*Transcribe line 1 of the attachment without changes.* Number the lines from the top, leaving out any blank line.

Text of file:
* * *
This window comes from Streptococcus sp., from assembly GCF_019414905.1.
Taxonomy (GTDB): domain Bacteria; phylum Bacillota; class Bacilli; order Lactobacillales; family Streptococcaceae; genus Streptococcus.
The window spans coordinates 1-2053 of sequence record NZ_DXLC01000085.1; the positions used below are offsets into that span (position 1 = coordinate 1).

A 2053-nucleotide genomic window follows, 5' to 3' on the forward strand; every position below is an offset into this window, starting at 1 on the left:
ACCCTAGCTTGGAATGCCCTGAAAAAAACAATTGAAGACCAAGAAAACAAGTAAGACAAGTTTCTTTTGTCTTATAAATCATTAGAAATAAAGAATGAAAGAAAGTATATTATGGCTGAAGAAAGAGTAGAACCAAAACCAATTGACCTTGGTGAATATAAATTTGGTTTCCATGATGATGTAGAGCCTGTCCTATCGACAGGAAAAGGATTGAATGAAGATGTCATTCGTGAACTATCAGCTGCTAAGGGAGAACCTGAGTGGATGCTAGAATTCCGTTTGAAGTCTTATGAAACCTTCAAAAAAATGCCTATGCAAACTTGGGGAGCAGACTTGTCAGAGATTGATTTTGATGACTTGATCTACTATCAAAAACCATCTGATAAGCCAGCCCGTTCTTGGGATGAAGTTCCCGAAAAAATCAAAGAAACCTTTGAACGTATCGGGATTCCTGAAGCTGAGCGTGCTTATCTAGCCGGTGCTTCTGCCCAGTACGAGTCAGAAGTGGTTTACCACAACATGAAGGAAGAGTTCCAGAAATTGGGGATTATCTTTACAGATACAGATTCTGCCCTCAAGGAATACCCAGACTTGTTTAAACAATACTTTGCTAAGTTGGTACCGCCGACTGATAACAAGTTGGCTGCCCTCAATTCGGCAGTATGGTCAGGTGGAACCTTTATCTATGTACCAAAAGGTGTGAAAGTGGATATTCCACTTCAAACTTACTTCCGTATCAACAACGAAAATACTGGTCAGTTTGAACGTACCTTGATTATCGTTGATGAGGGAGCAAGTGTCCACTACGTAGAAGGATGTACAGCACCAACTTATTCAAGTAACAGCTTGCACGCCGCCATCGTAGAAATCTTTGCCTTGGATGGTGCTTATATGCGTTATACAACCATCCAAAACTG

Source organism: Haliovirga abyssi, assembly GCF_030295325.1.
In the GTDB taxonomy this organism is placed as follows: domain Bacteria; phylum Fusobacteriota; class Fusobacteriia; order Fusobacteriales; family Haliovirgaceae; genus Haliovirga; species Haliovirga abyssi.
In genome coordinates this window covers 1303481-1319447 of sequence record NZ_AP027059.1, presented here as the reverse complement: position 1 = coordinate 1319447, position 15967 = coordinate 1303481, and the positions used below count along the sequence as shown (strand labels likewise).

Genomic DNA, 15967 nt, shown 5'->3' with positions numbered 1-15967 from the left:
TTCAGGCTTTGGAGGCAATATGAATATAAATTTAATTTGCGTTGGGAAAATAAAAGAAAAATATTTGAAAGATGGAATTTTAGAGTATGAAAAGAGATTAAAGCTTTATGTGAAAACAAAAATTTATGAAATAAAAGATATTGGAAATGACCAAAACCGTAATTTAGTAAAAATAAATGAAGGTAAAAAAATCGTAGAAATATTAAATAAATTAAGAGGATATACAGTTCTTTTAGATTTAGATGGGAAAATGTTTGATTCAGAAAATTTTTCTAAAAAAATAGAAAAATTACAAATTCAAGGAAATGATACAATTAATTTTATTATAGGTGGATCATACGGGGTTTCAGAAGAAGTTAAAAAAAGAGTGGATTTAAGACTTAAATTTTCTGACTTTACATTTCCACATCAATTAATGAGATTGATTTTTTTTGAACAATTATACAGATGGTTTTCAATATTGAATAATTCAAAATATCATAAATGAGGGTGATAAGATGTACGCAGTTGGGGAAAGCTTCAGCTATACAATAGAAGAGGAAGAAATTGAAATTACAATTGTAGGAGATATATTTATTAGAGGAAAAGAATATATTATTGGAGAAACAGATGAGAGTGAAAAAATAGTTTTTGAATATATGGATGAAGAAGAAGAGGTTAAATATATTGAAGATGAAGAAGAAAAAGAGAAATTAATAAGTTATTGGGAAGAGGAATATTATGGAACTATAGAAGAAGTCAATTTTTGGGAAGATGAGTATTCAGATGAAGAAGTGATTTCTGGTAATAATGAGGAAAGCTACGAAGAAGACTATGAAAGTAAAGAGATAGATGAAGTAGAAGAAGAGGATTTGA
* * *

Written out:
This window comes from Streptococcus sp., from assembly GCF_019414905.1.